When the film adaptation of Kick-Ass was first announced, I was actually very surprised that they were able to get a big name celebrity like Nicolas Cage in a film that they couldn't even find a studio willing to work with (for those who don't know, after being rejected from every studio they could find, Matthew Vaughn, the director, wound up having to pull some strings to finance the movie independently). It was only while reading a review of the film that it suddenly hit me: OF COURSE Nicolas Cage would want to be in this. He loves comics so much that he named himself after a comic book character! - Tobias Drake
Cage is not only a fan of comic books; Ghost Rider is one of his favorites. Enough so that he has a tattoo of the character on his arm. This had to be covered up during the making of the movie to avoid the paradox of his character having a tattoo of his own future self. - M King 49001
Cage is a full-on comic book geek. In addition to the aforementioned facts, he named his son Kal-El, and according to rumors, the reason he was in Ghost Rider in the first place was that he auditioned for every single comic book movie he could until someone gave him a role. He really wanted to be in a film adaption of a comic book.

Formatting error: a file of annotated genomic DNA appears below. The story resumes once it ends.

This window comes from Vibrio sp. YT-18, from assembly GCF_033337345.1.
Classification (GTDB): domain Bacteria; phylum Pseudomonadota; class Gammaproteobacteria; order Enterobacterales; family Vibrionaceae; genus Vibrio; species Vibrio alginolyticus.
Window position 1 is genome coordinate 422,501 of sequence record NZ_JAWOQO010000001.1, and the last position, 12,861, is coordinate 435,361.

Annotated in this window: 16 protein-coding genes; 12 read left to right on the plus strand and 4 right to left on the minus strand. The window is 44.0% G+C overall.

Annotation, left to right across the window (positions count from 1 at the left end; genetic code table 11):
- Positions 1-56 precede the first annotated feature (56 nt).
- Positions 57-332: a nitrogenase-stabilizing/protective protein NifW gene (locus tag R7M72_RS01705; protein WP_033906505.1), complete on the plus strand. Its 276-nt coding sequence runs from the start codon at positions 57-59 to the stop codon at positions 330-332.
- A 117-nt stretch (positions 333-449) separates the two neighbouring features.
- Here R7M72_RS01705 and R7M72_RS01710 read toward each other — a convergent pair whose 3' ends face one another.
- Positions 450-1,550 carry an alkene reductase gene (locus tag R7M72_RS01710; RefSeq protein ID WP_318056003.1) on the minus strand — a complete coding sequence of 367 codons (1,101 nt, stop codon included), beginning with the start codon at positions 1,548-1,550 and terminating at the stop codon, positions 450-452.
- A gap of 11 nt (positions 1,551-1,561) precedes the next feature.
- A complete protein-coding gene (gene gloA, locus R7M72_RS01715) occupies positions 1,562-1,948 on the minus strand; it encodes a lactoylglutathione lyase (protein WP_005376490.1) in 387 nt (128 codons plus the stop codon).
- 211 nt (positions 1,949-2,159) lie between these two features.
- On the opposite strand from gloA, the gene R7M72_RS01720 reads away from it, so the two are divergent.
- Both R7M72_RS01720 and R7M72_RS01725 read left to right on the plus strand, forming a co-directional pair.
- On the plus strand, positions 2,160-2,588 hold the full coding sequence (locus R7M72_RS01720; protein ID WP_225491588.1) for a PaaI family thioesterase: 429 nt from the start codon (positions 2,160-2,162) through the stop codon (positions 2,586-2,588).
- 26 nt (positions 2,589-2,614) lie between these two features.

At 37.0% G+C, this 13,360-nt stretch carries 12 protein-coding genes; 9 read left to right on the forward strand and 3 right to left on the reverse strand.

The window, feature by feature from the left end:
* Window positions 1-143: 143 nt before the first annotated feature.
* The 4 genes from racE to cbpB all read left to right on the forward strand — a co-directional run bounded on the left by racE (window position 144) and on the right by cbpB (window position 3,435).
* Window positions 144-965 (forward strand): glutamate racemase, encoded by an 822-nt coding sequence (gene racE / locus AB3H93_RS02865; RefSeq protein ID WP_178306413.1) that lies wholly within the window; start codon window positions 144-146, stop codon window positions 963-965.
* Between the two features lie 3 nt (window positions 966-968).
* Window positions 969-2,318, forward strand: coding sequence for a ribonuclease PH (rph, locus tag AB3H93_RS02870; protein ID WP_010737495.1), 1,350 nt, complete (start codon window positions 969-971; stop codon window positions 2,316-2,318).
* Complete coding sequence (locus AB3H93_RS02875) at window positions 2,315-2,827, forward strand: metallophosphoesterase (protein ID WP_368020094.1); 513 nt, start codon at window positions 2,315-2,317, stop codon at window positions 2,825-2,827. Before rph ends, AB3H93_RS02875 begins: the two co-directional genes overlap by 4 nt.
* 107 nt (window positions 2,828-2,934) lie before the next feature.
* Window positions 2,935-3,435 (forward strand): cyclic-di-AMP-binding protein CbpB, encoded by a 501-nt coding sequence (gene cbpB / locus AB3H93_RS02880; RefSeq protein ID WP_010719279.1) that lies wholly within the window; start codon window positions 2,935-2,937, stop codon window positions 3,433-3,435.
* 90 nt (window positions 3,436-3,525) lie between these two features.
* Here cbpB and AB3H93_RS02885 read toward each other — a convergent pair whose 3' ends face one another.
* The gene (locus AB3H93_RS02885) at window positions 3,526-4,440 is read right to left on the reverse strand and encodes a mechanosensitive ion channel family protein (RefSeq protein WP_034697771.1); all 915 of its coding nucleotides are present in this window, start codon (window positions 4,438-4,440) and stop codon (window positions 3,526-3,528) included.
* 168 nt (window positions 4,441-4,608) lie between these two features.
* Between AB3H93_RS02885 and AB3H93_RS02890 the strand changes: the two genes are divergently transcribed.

Not to mention that Cage did the first Ghost Rider film for free!
When Hit Girl dresses up as a schoolgirl to get into Frank D'Amico's stronghold, she tells them that she's lost her mommy and daddy. SHE HAS. -MC Smizzle
Cage, as Big Daddy, looks like Batman, and speaks in an overly dramatic, irrhythmic, Adam West-esque voice. Cage is doing it on purpose - he's channelling Adam West's Batman, because that's what McReady would do. Cage actually stated that's what he was doing in press for the movie.
When Stu Riley's character makes his allusion to Scarface, it could have been just the simple line and pointing a giant gun, but if he had been more genre savvy he would have known he was destined to be filled with bullets soon after saying that line. -firebreatherman